By focusing on global healthy security—particularly vaccine distribution— the administration’s actions have renewed hopes of containing the disease and helping the global economy, which has been severely impacted by the pandemic. Projected global economic losses already total $22 trillion and unequal vaccine distribution around the world could cause further losses of between $1.5 trillion and $9.2 trillion, half of which would be shouldered by the richest countries.

Advocates outside the Biden administration also support Gavi, the Vaccine Alliance and other global initiatives to combat the pandemic, including Republican Senator Roger Wicker (R-MS), who said that “supporting international efforts to curb the COVID-19 pandemic helps to save lives and ensures the U.S. does not backslide on previous investments.”

USGLC President and CEO Liz Schrayer also applauded U.S. commitments to COVID-19 vaccine distribution and global health security, calling them “critical to safeguarding Americans’ health and economic security… eliminating the virus and addressing its destabilizing impacts around the world.”

Democracy and Great Power Competition

This year’s Munich Security Conference came during a period of shifting trans-Atlantic relations as the United States and its European democratic allies consider how to counterbalance the rise of China, Russia, and other authoritarian regimes.

Biden acknowledged these concerns but remained optimistic about the future of democracy within international partnerships, observing that we are “at an inflection point” between the global rise of autocracy and “those who understand that democracy is essential to meeting [the challenges of the fourth industrial revolution and a global pandemic].” He also contended that America’s partnerships “have endured and grown through the years because they are rooted in the richness of our shared democratic values.”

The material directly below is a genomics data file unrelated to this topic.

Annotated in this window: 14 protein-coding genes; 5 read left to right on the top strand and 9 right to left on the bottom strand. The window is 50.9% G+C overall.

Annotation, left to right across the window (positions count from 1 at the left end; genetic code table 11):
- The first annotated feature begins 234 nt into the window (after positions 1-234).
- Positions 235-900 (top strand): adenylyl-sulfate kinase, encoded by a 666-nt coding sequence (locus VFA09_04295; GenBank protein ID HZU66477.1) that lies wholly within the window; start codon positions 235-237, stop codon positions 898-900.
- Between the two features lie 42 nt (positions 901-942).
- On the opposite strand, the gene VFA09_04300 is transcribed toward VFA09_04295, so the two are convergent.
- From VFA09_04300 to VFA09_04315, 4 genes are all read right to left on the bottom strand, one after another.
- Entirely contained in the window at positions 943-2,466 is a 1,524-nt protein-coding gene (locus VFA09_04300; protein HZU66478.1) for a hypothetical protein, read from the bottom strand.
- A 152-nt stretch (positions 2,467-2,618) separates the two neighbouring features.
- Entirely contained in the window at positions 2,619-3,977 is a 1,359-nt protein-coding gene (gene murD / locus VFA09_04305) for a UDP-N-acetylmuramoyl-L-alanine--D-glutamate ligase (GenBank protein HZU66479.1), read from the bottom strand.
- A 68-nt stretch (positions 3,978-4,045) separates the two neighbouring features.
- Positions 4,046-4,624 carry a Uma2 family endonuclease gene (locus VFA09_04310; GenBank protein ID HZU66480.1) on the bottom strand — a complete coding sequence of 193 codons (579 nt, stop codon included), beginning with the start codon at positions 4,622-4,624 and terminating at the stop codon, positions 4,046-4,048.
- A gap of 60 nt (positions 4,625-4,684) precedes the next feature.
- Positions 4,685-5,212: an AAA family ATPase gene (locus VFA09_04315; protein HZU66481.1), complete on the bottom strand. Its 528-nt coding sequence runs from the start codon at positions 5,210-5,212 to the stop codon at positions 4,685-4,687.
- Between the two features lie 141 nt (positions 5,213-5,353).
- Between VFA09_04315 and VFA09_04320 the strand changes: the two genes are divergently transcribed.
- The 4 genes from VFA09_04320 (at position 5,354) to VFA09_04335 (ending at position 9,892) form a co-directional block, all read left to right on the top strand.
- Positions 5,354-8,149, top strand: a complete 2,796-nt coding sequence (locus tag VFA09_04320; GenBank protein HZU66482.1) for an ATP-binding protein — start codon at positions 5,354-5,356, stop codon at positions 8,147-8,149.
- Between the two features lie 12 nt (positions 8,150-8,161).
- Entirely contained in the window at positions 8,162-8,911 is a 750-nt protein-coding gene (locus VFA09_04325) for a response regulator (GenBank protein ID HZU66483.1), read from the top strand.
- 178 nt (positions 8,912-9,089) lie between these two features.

Biden emphasized the need for stronger U.S.-Europe partnerships in the face of growing authoritarianism. He called out China and Russia as threats to our economic stability, particularly the “Chinese government’s economic abuses and coercion” and Putin’s desire to “undermine the transatlantic unity and our resolve.”

U.S. lawmakers from both parties have raised similar concerns, including Senator James Risch (R-ID)–the lead Republican on the Senate Foreign Relations Committee–who recently urged that we must “push back on Russian influence,” or else “risk the abandonment of our Central and Eastern European allies [and] the undermining of NATO.”

A New Way Forward

By doubling down on America’s renewed global leadership, Biden signaled to the world that partnerships are—and will continue to be—key to U.S. international interests.

While President Biden’s remarks were delivered virtually this year, far from Munich, his speech promised that as America makes its return to the world stage, it will draw close to its allies and strategic partners once more.

Photo credit: MSC